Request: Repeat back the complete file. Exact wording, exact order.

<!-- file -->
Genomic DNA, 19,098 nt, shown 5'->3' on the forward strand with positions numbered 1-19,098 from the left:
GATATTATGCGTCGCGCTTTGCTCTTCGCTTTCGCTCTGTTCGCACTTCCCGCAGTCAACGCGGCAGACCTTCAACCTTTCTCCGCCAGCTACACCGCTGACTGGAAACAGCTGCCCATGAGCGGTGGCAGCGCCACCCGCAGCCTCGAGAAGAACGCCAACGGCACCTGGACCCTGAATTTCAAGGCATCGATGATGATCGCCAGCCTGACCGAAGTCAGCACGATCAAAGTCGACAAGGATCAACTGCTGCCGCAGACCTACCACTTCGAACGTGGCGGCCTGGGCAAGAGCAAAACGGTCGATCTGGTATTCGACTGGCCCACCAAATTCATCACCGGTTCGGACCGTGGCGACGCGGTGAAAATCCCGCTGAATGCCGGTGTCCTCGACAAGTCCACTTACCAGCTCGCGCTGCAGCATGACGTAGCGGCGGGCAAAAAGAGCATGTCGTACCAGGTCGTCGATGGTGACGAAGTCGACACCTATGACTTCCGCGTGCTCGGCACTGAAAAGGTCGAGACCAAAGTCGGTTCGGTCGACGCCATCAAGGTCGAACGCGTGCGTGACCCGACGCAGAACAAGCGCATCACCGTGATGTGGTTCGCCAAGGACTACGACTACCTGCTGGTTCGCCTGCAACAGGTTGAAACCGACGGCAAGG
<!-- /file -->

Genomic DNA, 19,098 nt, shown 5'->3' on the forward strand with positions numbered 1-19,098 from the left:
GATATTATGCGTCGCGCTTTGCTCTTCGCTTTCGCTCTGTTCGCACTTCCCGCAGTCAACGCGGCAGACCTTCAACCTTTCTCCGCCAGCTACACCGCTGACTGGAAACAGCTGCCCATGAGCGGTGGCAGCGCCACCCGCAGCCTCGAGAAGAACGCCAACGGCACCTGGACCCTGAATTTCAAGGCATCGATGATGATCGCCAGCCTGACCGAAGTCAGCACGATCAAAGTCGACAAGGATCAACTGCTGCCGCAGACCTACCACTTCGAACGTGGCGGCCTGGGCAAGAGCAAAACGGTCGATCTGGTATTCGACTGGCCCACCAAATTCATCACCGGTTCGGACCGTGGCGACGCGGTGAAAATCCCGCTGAATGCCGGTGTCCTCGACAAGTCCACTTACCAGCTCGCGCTGCAGCATGACGTAGCGGCGGGCAAAAAGAGCATGTCGTACCAGGTCGTCGATGGTGACGAAGTCGACACCTATGACTTCCGCGTGCTCGGCACTGAAAAGGTCGAGACCAAAGTCGGTTCGGTCGACGCCATCAAGGTCGAACGCGTGCGTGACCCGACGCAGAACAAGCGCATCACCGTGATGTGGTTCGCCAAGGACTACGACTACCTGCTGGTTCGCCTGCAACAGGTTGAAACCGACGGCAAGG